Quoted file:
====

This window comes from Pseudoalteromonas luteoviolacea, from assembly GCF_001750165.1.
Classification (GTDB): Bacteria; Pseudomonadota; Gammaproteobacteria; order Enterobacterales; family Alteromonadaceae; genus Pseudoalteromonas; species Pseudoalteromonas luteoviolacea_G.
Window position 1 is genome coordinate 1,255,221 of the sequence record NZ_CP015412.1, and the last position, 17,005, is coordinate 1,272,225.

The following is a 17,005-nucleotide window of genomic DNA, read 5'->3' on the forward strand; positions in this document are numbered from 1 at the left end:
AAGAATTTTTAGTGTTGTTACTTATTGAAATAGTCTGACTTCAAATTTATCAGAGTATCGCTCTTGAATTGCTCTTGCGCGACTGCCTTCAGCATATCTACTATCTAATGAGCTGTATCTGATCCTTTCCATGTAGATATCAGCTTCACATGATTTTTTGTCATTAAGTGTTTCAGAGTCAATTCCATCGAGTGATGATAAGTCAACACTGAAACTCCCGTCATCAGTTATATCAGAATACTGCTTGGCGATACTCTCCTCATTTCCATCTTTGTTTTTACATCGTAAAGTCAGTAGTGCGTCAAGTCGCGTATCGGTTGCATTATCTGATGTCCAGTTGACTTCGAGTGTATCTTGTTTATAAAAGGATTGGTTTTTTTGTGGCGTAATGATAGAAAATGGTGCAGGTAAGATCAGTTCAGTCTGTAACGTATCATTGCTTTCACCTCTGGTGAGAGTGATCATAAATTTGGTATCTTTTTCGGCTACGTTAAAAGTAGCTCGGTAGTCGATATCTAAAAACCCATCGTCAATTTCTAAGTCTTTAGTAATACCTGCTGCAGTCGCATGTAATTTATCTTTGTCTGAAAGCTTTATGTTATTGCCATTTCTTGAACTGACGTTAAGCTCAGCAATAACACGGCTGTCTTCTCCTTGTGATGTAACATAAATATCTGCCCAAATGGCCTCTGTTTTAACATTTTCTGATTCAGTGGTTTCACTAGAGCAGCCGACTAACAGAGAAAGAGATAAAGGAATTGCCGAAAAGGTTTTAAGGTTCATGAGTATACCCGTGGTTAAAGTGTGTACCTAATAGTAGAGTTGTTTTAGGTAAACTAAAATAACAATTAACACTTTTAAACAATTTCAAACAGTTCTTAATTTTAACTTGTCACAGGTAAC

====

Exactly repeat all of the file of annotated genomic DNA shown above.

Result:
This window comes from Pseudoalteromonas luteoviolacea, from assembly GCF_001750165.1.
Classification (GTDB): Bacteria; Pseudomonadota; Gammaproteobacteria; order Enterobacterales; family Alteromonadaceae; genus Pseudoalteromonas; species Pseudoalteromonas luteoviolacea_G.
Window position 1 is genome coordinate 1,255,221 of the sequence record NZ_CP015412.1, and the last position, 17,005, is coordinate 1,272,225.

The following is a 17,005-nucleotide window of genomic DNA, read 5'->3' on the forward strand; positions in this document are numbered from 1 at the left end:
AAGAATTTTTAGTGTTGTTACTTATTGAAATAGTCTGACTTCAAATTTATCAGAGTATCGCTCTTGAATTGCTCTTGCGCGACTGCCTTCAGCATATCTACTATCTAATGAGCTGTATCTGATCCTTTCCATGTAGATATCAGCTTCACATGATTTTTTGTCATTAAGTGTTTCAGAGTCAATTCCATCGAGTGATGATAAGTCAACACTGAAACTCCCGTCATCAGTTATATCAGAATACTGCTTGGCGATACTCTCCTCATTTCCATCTTTGTTTTTACATCGTAAAGTCAGTAGTGCGTCAAGTCGCGTATCGGTTGCATTATCTGATGTCCAGTTGACTTCGAGTGTATCTTGTTTATAAAAGGATTGGTTTTTTTGTGGCGTAATGATAGAAAATGGTGCAGGTAAGATCAGTTCAGTCTGTAACGTATCATTGCTTTCACCTCTGGTGAGAGTGATCATAAATTTGGTATCTTTTTCGGCTACGTTAAAAGTAGCTCGGTAGTCGATATCTAAAAACCCATCGTCAATTTCTAAGTCTTTAGTAATACCTGCTGCAGTCGCATGTAATTTATCTTTGTCTGAAAGCTTTATGTTATTGCCATTTCTTGAACTGACGTTAAGCTCAGCAATAACACGGCTGTCTTCTCCTTGTGATGTAACATAAATATCTGCCCAAATGGCCTCTGTTTTAACATTTTCTGATTCAGTGGTTTCACTAGAGCAGCCGACTAACAGAGAAAGAGATAAAGGAATTGCCGAAAAGGTTTTAAGGTTCATGAGTATACCCGTGGTTAAAGTGTGTACCTAATAGTAGAGTTGTTTTAGGTAAACTAAAATAACAATTAACACTTTTAAACAATTTCAAACAGTTCTTAATTTTAACTTGTCACAGGTAAC